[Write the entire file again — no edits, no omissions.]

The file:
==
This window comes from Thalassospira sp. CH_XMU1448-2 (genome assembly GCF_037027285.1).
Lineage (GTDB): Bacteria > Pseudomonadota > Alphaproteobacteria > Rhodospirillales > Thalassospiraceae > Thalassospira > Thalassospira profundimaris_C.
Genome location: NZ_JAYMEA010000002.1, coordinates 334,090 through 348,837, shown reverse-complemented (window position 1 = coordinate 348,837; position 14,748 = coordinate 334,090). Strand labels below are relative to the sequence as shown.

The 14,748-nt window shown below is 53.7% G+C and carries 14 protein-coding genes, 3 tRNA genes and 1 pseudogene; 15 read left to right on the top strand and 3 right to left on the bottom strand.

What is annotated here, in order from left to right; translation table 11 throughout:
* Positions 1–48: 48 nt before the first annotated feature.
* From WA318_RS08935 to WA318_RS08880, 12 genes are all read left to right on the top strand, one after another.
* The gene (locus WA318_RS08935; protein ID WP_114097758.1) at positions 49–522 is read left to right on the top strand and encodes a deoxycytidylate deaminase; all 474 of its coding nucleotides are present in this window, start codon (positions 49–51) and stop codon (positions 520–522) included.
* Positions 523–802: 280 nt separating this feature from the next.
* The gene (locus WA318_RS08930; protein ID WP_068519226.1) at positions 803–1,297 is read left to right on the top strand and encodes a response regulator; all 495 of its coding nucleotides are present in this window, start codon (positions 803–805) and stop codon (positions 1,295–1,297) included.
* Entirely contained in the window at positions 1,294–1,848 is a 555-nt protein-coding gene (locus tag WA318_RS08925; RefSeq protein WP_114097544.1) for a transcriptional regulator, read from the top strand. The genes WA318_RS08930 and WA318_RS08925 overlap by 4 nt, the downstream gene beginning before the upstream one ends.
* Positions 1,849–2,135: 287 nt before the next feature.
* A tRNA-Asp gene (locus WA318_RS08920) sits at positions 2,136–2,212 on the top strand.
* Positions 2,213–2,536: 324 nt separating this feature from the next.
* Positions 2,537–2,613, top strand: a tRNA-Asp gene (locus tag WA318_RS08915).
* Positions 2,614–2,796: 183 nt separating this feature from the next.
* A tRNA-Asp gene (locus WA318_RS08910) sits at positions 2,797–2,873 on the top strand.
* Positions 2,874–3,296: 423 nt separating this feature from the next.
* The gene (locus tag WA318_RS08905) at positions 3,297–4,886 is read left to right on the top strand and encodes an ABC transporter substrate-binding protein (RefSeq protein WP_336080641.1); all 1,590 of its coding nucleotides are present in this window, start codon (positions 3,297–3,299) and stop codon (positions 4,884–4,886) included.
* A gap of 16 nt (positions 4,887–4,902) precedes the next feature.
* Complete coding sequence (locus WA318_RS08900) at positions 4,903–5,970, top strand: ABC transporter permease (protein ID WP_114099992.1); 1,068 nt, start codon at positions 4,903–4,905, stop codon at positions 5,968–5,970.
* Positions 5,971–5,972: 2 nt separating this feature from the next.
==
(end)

This window comes from Thalassospira sp. CH_XMU1448-2 (genome assembly GCF_037027285.1).
Lineage (GTDB): Bacteria > Pseudomonadota > Alphaproteobacteria > Rhodospirillales > Thalassospiraceae > Thalassospira > Thalassospira profundimaris_C.
Genome location: NZ_JAYMEA010000002.1, coordinates 334,090 through 348,837, shown reverse-complemented (window position 1 = coordinate 348,837; position 14,748 = coordinate 334,090). Strand labels below are relative to the sequence as shown.

The 14,748-nt window shown below is 53.7% G+C and carries 14 protein-coding genes, 3 tRNA genes and 1 pseudogene; 15 read left to right on the top strand and 3 right to left on the bottom strand.

What is annotated here, in order from left to right; translation table 11 throughout:
* Positions 1–48: 48 nt before the first annotated feature.
* From WA318_RS08935 to WA318_RS08880, 12 genes are all read left to right on the top strand, one after another.
* The gene (locus WA318_RS08935; protein ID WP_114097758.1) at positions 49–522 is read left to right on the top strand and encodes a deoxycytidylate deaminase; all 474 of its coding nucleotides are present in this window, start codon (positions 49–51) and stop codon (positions 520–522) included.
* Positions 523–802: 280 nt separating this feature from the next.
* The gene (locus WA318_RS08930; protein ID WP_068519226.1) at positions 803–1,297 is read left to right on the top strand and encodes a response regulator; all 495 of its coding nucleotides are present in this window, start codon (positions 803–805) and stop codon (positions 1,295–1,297) included.
* Entirely contained in the window at positions 1,294–1,848 is a 555-nt protein-coding gene (locus tag WA318_RS08925; RefSeq protein WP_114097544.1) for a transcriptional regulator, read from the top strand. The genes WA318_RS08930 and WA318_RS08925 overlap by 4 nt, the downstream gene beginning before the upstream one ends.
* Positions 1,849–2,135: 287 nt before the next feature.
* A tRNA-Asp gene (locus WA318_RS08920) sits at positions 2,136–2,212 on the top strand.
* Positions 2,213–2,536: 324 nt separating this feature from the next.
* Positions 2,537–2,613, top strand: a tRNA-Asp gene (locus tag WA318_RS08915).
* Positions 2,614–2,796: 183 nt separating this feature from the next.
* A tRNA-Asp gene (locus WA318_RS08910) sits at positions 2,797–2,873 on the top strand.
* Positions 2,874–3,296: 423 nt separating this feature from the next.
* The gene (locus tag WA318_RS08905) at positions 3,297–4,886 is read left to right on the top strand and encodes an ABC transporter substrate-binding protein (RefSeq protein WP_336080641.1); all 1,590 of its coding nucleotides are present in this window, start codon (positions 3,297–3,299) and stop codon (positions 4,884–4,886) included.
* A gap of 16 nt (positions 4,887–4,902) precedes the next feature.
* Complete coding sequence (locus WA318_RS08900) at positions 4,903–5,970, top strand: ABC transporter permease (protein ID WP_114099992.1); 1,068 nt, start codon at positions 4,903–4,905, stop codon at positions 5,968–5,970.
* Positions 5,971–5,972: 2 nt separating this feature from the next.